Netstock creates an ideal profile of inventory that you need to hold for every finished product. It then creates a manufacturing plan for the future for the next 12 months, by day, on a rolling 12-month basis. In the example shown below, you can see a manufacturing recommendation suggesting a planned replenishment every two weeks because it has been set up to order about two weeks’ worth.

The suggestion shows what quantity to plan and when it should arrive in stock. In this example, we can clearly see the seasonal demand. As the plan is graphically shown, it is easy to identify bottlenecks, so that you can move production forward if required to ensure you don’t get overwhelmed during peak periods.


6 Capacity planning: short and long-term

Capacity short term

As we can summarize data in Netstock, by any grouping available in your ERP, you can see where the bottlenecks will occur by production line or work center and adjust your plans accordingly.


Capacity long term

Finally, you need to ensure that you have a long-range view of your capacity. In the example below, you can see a view for the next 12 months. This view is shown in monetary terms, but of course, you could look at it in volume or weight or production hours.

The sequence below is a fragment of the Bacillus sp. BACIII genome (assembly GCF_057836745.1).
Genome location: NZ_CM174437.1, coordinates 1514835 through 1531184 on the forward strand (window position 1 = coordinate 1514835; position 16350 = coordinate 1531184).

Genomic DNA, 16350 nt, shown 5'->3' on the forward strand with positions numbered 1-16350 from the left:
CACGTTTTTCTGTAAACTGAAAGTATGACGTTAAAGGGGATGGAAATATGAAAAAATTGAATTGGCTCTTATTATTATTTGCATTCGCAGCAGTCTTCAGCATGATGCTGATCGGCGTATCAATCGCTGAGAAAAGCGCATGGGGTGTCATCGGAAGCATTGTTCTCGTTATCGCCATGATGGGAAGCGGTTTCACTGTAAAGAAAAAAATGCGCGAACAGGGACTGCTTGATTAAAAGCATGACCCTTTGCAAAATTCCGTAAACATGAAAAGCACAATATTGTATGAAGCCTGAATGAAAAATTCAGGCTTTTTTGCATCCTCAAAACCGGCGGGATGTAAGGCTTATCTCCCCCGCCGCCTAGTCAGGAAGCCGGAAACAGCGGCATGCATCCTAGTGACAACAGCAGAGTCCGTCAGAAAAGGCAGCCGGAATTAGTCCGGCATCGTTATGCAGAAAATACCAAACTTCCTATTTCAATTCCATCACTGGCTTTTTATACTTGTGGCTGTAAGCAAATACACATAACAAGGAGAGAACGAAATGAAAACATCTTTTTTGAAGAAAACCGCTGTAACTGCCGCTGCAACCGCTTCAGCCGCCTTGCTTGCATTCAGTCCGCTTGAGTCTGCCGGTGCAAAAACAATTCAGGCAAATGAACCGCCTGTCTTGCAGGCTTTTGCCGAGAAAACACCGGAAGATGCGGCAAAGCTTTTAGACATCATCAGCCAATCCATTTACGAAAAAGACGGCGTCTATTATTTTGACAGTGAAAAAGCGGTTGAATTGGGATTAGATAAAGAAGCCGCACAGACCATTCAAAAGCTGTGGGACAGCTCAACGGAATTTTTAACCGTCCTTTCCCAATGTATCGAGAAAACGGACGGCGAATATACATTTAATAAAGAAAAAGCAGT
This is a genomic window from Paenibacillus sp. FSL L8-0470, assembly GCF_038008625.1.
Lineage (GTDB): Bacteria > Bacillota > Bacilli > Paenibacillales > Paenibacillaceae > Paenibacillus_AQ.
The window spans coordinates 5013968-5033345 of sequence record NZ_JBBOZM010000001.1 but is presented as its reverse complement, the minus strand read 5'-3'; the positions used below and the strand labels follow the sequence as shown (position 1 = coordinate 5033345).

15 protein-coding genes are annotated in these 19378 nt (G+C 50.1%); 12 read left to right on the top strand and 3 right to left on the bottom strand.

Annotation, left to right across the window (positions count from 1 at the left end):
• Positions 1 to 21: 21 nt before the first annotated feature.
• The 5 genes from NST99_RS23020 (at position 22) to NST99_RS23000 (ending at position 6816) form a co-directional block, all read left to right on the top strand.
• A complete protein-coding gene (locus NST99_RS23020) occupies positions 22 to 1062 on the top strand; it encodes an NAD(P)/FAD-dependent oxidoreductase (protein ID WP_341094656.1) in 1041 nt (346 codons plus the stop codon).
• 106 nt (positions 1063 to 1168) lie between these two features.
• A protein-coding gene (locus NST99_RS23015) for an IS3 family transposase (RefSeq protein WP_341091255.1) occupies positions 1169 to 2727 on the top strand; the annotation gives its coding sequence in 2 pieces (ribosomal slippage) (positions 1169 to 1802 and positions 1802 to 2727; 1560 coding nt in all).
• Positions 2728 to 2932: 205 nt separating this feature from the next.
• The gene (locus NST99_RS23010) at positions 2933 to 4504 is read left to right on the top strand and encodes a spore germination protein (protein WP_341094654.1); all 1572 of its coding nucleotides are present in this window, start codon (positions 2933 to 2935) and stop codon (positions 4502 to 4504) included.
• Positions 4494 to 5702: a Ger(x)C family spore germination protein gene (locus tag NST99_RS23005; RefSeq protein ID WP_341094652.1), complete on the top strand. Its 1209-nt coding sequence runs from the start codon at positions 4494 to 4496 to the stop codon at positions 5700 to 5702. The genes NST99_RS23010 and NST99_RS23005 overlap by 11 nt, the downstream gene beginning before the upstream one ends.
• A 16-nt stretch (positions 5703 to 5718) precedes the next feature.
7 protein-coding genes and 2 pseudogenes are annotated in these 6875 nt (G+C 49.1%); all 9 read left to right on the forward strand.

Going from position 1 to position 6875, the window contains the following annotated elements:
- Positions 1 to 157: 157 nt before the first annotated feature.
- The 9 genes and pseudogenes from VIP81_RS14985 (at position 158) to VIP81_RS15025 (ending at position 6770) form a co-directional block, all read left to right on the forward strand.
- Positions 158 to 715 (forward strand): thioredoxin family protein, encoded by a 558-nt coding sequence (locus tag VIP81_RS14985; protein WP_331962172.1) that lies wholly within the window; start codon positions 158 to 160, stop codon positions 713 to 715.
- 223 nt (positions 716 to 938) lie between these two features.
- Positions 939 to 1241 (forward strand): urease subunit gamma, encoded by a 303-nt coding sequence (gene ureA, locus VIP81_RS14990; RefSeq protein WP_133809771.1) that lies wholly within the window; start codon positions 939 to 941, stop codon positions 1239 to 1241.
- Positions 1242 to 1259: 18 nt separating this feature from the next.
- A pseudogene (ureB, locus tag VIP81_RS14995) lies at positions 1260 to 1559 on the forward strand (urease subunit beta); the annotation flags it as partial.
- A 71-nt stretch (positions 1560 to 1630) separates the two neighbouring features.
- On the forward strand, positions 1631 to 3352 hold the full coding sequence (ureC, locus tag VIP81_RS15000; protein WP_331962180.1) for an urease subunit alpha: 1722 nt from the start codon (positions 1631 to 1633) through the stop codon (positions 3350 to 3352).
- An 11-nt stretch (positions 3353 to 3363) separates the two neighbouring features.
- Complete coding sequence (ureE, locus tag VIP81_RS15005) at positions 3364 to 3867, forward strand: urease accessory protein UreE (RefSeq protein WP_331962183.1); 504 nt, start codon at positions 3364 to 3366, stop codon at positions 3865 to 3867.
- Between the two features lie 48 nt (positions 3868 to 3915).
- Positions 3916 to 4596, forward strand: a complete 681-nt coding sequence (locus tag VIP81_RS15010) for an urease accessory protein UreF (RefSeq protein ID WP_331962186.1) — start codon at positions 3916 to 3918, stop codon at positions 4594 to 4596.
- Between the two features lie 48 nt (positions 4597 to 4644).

You can see that the recommended plan for this specific production facility is varying into the future, and the peak would be in January. If 2.6 million was your capacity constraint, you are okay from August to October, but you will start having problems after that point. In consequence, you may need to start making some additional stock ahead of the peak period or add extra shifts.


Considering all these factors and anomalies, you can quickly see that managing inventory in a manufacturing environment is extremely complex and not something that can be done easily in a spreadsheet.

7 Mastering inventory management in manufacturing

Managing inventory in manufacturing is complex, but it’s crucial for operational efficiency and customer satisfaction. Adopting effective inventory management solutions is essential for success. With the right tools and strategies in place, manufacturers can not only streamline their operations but also gain a competitive edge in the market, ensuring sustainable growth and profitability for years to come.

If your current processes and systems do not support or handle the complexities we’ve discussed, now is the time to explore alternatives.

Contact Netstock, and we can unpack this together.